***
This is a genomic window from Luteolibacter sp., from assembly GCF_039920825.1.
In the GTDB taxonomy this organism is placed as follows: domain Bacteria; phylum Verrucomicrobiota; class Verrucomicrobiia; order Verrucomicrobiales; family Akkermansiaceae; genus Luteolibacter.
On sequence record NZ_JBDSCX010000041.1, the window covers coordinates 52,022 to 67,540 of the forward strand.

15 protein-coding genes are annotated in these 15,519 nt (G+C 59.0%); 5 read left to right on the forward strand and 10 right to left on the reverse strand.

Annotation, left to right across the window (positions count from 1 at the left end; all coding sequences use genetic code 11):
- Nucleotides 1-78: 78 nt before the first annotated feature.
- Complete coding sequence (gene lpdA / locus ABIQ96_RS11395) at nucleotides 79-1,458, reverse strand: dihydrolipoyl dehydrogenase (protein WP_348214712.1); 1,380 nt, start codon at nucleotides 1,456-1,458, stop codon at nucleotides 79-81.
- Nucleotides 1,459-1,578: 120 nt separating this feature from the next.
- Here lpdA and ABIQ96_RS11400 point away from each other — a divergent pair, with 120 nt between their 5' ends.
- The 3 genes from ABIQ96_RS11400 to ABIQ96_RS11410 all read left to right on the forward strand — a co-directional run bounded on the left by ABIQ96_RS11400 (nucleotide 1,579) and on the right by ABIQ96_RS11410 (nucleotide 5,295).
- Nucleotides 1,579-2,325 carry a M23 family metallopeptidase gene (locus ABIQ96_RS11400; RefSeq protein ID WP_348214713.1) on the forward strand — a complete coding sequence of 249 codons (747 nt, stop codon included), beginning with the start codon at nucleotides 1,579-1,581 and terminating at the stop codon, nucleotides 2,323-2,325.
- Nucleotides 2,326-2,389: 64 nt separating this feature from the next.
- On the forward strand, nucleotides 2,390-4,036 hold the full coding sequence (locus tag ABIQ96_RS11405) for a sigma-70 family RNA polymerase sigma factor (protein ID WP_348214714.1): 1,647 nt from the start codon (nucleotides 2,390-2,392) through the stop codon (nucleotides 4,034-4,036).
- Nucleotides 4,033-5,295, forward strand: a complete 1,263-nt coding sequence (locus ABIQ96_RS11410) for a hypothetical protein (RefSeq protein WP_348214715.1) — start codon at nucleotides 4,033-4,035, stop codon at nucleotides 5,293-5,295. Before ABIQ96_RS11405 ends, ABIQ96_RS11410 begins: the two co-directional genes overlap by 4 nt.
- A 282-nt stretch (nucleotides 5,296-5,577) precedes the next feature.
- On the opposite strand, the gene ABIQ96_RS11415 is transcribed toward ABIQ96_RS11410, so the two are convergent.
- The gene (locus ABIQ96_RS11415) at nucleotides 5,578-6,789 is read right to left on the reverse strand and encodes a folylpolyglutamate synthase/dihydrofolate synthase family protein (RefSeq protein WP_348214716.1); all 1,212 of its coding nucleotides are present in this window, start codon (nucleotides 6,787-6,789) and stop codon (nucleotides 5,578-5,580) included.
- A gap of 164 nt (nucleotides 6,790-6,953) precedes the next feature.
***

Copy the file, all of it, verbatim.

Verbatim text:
This is a genomic window from Luteolibacter sp., from assembly GCF_039920825.1.
In the GTDB taxonomy this organism is placed as follows: domain Bacteria; phylum Verrucomicrobiota; class Verrucomicrobiia; order Verrucomicrobiales; family Akkermansiaceae; genus Luteolibacter.
On sequence record NZ_JBDSCX010000041.1, the window covers coordinates 52,022 to 67,540 of the forward strand.

15 protein-coding genes are annotated in these 15,519 nt (G+C 59.0%); 5 read left to right on the forward strand and 10 right to left on the reverse strand.

Annotation, left to right across the window (positions count from 1 at the left end; all coding sequences use genetic code 11):
- Nucleotides 1-78: 78 nt before the first annotated feature.
- Complete coding sequence (gene lpdA / locus ABIQ96_RS11395) at nucleotides 79-1,458, reverse strand: dihydrolipoyl dehydrogenase (protein WP_348214712.1); 1,380 nt, start codon at nucleotides 1,456-1,458, stop codon at nucleotides 79-81.
- Nucleotides 1,459-1,578: 120 nt separating this feature from the next.
- Here lpdA and ABIQ96_RS11400 point away from each other — a divergent pair, with 120 nt between their 5' ends.
- The 3 genes from ABIQ96_RS11400 to ABIQ96_RS11410 all read left to right on the forward strand — a co-directional run bounded on the left by ABIQ96_RS11400 (nucleotide 1,579) and on the right by ABIQ96_RS11410 (nucleotide 5,295).
- Nucleotides 1,579-2,325 carry a M23 family metallopeptidase gene (locus ABIQ96_RS11400; RefSeq protein ID WP_348214713.1) on the forward strand — a complete coding sequence of 249 codons (747 nt, stop codon included), beginning with the start codon at nucleotides 1,579-1,581 and terminating at the stop codon, nucleotides 2,323-2,325.
- Nucleotides 2,326-2,389: 64 nt separating this feature from the next.
- On the forward strand, nucleotides 2,390-4,036 hold the full coding sequence (locus tag ABIQ96_RS11405) for a sigma-70 family RNA polymerase sigma factor (protein ID WP_348214714.1): 1,647 nt from the start codon (nucleotides 2,390-2,392) through the stop codon (nucleotides 4,034-4,036).
- Nucleotides 4,033-5,295, forward strand: a complete 1,263-nt coding sequence (locus ABIQ96_RS11410) for a hypothetical protein (RefSeq protein WP_348214715.1) — start codon at nucleotides 4,033-4,035, stop codon at nucleotides 5,293-5,295. Before ABIQ96_RS11405 ends, ABIQ96_RS11410 begins: the two co-directional genes overlap by 4 nt.
- A 282-nt stretch (nucleotides 5,296-5,577) precedes the next feature.
- On the opposite strand, the gene ABIQ96_RS11415 is transcribed toward ABIQ96_RS11410, so the two are convergent.
- The gene (locus ABIQ96_RS11415) at nucleotides 5,578-6,789 is read right to left on the reverse strand and encodes a folylpolyglutamate synthase/dihydrofolate synthase family protein (RefSeq protein WP_348214716.1); all 1,212 of its coding nucleotides are present in this window, start codon (nucleotides 6,787-6,789) and stop codon (nucleotides 5,578-5,580) included.
- A gap of 164 nt (nucleotides 6,790-6,953) precedes the next feature.